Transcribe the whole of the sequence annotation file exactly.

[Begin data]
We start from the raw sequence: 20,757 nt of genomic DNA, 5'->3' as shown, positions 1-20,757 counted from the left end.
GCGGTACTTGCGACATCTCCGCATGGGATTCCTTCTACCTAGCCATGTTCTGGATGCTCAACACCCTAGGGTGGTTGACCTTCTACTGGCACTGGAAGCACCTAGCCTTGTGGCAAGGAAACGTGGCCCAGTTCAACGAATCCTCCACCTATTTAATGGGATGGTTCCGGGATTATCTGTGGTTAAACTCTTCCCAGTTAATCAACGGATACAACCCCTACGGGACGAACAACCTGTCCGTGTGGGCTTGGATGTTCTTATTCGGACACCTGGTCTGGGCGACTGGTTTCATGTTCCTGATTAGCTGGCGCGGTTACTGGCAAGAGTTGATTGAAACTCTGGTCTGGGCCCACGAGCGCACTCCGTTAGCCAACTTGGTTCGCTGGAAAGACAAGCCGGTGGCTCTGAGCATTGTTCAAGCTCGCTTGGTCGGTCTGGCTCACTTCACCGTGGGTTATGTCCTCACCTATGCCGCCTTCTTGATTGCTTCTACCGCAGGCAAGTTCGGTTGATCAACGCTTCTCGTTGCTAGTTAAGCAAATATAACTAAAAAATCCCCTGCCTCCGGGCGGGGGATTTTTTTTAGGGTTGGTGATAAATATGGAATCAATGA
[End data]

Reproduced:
We start from the raw sequence: 20,757 nt of genomic DNA, 5'->3' as shown, positions 1-20,757 counted from the left end.
GCGGTACTTGCGACATCTCCGCATGGGATTCCTTCTACCTAGCCATGTTCTGGATGCTCAACACCCTAGGGTGGTTGACCTTCTACTGGCACTGGAAGCACCTAGCCTTGTGGCAAGGAAACGTGGCCCAGTTCAACGAATCCTCCACCTATTTAATGGGATGGTTCCGGGATTATCTGTGGTTAAACTCTTCCCAGTTAATCAACGGATACAACCCCTACGGGACGAACAACCTGTCCGTGTGGGCTTGGATGTTCTTATTCGGACACCTGGTCTGGGCGACTGGTTTCATGTTCCTGATTAGCTGGCGCGGTTACTGGCAAGAGTTGATTGAAACTCTGGTCTGGGCCCACGAGCGCACTCCGTTAGCCAACTTGGTTCGCTGGAAAGACAAGCCGGTGGCTCTGAGCATTGTTCAAGCTCGCTTGGTCGGTCTGGCTCACTTCACCGTGGGTTATGTCCTCACCTATGCCGCCTTCTTGATTGCTTCTACCGCAGGCAAGTTCGGTTGATCAACGCTTCTCGTTGCTAGTTAAGCAAATATAACTAAAAAATCCCCTGCCTCCGGGCGGGGGATTTTTTTTAGGGTTGGTGATAAATATGGAATCAATGA